Homeownership provides a potential source of borrowing power: Once you build up home equity, you can tap it as a great source of funds when you need money.
The equity -- the difference between your house's fair market value and the balance on your mortgage -- can offer some of the lowest-cost lending available, through either a home equity loan or what's called a HELOC.
Home equity loan vs. line of credit: What’s the difference?
Home equity loans: Access equity now
A home equity loan is a second mortgage that allows you to access real estate equity in big one chunk.
After the loan closing, the lender either cuts a check for a lump sum or wires funds to the borrower.
If you own a home worth $300,000, with a $200,000 balance on your first mortgage, you would potentially be able to tap $100,000 in equity.
Some home equity loans allow you to borrow up to the full 100% of your available equity, while others may cap the loan at 85%, 90% or 95%. Home equity loans usually come with fixed interest rates.
What is a HELOC loan?
A home equity line of credit, or HELOC, is different from a home equity loan in that you can borrow only what you need now but potentially take more later.
The credit line is similar to the available credit on a credit card. You pay interest only on the money you're using.
In the example home with $100,000 in equity, a borrower could obtain the credit line in any amount up to $100,000. The amount you can get under a HELOC also depends on your credit score, among other factors.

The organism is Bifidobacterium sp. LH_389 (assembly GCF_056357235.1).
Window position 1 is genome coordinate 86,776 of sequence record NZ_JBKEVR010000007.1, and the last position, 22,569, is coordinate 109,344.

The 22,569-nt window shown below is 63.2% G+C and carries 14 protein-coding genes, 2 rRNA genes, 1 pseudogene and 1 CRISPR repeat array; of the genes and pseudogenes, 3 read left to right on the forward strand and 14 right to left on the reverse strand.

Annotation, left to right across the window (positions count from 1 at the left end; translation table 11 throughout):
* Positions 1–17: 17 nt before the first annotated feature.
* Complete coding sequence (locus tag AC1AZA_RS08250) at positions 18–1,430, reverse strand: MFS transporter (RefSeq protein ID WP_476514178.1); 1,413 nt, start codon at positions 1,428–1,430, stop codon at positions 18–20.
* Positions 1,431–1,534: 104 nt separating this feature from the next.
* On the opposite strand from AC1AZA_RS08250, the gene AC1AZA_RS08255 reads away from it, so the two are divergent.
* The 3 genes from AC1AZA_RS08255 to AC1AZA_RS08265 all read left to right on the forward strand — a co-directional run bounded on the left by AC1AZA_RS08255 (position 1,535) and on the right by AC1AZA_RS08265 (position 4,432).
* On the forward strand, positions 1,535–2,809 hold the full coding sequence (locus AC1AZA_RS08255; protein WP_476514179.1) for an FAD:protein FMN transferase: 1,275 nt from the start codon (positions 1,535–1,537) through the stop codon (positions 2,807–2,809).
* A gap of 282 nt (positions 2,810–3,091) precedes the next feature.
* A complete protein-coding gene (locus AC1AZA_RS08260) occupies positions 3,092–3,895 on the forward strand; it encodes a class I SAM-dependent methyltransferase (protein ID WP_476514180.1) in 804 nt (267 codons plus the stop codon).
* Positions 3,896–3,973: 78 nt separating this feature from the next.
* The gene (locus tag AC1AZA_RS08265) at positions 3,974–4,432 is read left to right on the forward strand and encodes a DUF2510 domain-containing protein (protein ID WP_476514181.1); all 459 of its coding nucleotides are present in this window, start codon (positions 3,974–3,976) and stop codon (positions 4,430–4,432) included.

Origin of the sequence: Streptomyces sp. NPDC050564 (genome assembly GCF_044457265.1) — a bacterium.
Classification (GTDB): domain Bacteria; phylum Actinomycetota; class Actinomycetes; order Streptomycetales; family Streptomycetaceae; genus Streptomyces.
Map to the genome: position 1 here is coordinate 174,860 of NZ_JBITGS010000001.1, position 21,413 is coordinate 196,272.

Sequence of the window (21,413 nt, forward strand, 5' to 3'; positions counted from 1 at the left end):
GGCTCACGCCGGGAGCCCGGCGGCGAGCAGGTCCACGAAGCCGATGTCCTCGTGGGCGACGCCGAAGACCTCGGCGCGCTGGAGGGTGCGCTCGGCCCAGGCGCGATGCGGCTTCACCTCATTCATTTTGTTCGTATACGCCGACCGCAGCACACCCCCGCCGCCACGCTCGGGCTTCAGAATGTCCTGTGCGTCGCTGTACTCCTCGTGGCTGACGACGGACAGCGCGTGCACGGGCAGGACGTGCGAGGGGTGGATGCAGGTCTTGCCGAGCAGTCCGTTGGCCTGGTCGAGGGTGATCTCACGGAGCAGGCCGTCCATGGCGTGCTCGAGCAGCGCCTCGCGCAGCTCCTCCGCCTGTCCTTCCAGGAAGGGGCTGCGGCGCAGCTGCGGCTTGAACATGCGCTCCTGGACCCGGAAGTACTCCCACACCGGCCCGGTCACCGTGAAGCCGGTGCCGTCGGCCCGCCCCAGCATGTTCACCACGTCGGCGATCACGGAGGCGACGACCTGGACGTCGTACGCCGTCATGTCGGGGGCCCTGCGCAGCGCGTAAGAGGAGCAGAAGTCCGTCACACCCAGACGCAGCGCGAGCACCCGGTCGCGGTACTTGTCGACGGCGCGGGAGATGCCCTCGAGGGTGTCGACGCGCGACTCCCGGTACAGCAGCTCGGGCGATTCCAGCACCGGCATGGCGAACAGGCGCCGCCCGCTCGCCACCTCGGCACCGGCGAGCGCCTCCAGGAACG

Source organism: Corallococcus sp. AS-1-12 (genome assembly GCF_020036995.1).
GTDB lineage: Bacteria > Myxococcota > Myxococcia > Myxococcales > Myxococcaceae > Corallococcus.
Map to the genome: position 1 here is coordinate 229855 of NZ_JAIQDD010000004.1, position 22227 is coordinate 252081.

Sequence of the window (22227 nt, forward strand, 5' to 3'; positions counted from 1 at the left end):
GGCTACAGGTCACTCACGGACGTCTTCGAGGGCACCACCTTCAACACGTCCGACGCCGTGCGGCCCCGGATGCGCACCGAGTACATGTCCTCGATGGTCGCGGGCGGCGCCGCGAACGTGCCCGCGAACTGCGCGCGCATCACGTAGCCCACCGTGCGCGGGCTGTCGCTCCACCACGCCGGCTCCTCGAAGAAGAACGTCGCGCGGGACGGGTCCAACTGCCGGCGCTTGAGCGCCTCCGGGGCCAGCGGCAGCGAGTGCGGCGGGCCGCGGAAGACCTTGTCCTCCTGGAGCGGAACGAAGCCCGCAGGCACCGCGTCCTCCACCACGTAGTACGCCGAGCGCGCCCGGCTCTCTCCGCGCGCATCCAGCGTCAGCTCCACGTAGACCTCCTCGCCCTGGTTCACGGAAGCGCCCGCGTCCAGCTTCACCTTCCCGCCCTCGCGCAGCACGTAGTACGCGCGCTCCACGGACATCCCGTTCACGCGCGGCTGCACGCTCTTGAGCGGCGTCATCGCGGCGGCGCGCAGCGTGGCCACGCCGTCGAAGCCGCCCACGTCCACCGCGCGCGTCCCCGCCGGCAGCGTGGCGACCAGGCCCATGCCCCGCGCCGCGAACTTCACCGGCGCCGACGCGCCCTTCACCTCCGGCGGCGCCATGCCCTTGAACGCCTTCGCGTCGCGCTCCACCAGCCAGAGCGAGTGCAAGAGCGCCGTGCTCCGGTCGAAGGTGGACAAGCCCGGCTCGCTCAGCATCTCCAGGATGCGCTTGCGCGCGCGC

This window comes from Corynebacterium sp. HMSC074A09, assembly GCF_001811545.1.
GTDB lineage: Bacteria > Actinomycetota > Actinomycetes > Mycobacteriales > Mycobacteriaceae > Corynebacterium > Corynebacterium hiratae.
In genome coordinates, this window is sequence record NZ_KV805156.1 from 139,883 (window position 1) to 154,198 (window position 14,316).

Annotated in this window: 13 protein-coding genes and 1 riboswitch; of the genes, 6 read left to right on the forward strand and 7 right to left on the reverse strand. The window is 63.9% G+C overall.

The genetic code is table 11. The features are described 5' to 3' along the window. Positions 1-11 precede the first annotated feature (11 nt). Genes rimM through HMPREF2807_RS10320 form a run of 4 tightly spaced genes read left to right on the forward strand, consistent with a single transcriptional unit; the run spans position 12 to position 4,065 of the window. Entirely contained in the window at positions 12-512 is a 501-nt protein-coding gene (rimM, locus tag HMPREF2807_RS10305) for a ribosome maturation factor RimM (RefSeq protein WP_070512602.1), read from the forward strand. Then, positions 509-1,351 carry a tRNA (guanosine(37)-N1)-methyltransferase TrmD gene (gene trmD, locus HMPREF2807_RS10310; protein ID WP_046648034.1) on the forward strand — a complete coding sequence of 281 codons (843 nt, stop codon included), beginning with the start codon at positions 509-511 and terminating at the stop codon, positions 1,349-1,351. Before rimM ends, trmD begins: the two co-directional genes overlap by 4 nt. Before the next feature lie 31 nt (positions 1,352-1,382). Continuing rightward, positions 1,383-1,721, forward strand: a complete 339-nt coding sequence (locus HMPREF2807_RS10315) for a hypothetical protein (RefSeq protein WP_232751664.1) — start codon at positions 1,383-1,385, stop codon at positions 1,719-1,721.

Your loan payments would be based on the outstanding balances from all of your draws from the line.
Your lender will make you HELOC available to you under a “draw period,” which will then be followed by a repayment period. You won’t be allowed to take out more money from your HELOC during the repayment period.
In contrast to home equity loans, a HELOC is usually offered with a variable interest rate.
Home equity loan vs HELOC: How to repay them
With either a home equity loan or a HELOC, your repayment can be amortized, meaning scheduled out over a period of time and including interest and principal in your installments.
Under a 10-year amortized home equity loan for $100,000, your monthly payments would gradually take your balance down to zero.
There are other variations to be aware of, such as balloon payments — where one large payoff amount may be due at the end (so you’ll need to prepare by putting aside money in savings throughout the loan period). Each option allows low-cost access to home equity, for different situations.